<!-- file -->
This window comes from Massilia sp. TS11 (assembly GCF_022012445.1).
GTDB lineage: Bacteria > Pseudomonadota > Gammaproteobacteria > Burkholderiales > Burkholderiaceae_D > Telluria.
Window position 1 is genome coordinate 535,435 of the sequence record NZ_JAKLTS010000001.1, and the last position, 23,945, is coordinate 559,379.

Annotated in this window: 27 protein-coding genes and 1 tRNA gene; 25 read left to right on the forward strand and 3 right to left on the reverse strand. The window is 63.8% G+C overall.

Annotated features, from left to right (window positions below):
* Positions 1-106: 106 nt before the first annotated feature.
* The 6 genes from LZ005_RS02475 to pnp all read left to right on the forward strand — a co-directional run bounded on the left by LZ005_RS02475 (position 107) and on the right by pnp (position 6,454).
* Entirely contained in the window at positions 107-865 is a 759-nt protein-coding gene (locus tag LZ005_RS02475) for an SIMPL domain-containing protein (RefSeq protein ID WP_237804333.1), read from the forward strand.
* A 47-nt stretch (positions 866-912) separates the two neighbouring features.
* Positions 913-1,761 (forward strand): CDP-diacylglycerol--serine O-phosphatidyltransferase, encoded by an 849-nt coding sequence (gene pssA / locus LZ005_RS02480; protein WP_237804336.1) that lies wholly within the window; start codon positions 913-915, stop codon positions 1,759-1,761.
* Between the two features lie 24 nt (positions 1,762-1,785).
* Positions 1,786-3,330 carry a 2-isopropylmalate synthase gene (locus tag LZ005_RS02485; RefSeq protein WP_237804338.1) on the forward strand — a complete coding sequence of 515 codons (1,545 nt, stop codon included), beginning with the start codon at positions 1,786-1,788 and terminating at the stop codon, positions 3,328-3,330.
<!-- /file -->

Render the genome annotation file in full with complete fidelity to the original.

This window comes from Massilia sp. TS11 (assembly GCF_022012445.1).
GTDB lineage: Bacteria > Pseudomonadota > Gammaproteobacteria > Burkholderiales > Burkholderiaceae_D > Telluria.
Window position 1 is genome coordinate 535,435 of the sequence record NZ_JAKLTS010000001.1, and the last position, 23,945, is coordinate 559,379.

Annotated in this window: 27 protein-coding genes and 1 tRNA gene; 25 read left to right on the forward strand and 3 right to left on the reverse strand. The window is 63.8% G+C overall.

Annotated features, from left to right (window positions below):
* Positions 1-106: 106 nt before the first annotated feature.
* The 6 genes from LZ005_RS02475 to pnp all read left to right on the forward strand — a co-directional run bounded on the left by LZ005_RS02475 (position 107) and on the right by pnp (position 6,454).
* Entirely contained in the window at positions 107-865 is a 759-nt protein-coding gene (locus tag LZ005_RS02475) for an SIMPL domain-containing protein (RefSeq protein ID WP_237804333.1), read from the forward strand.
* A 47-nt stretch (positions 866-912) separates the two neighbouring features.
* Positions 913-1,761 (forward strand): CDP-diacylglycerol--serine O-phosphatidyltransferase, encoded by an 849-nt coding sequence (gene pssA / locus LZ005_RS02480; protein WP_237804336.1) that lies wholly within the window; start codon positions 913-915, stop codon positions 1,759-1,761.
* Between the two features lie 24 nt (positions 1,762-1,785).
* Positions 1,786-3,330 carry a 2-isopropylmalate synthase gene (locus tag LZ005_RS02485; RefSeq protein WP_237804338.1) on the forward strand — a complete coding sequence of 515 codons (1,545 nt, stop codon included), beginning with the start codon at positions 1,786-1,788 and terminating at the stop codon, positions 3,328-3,330.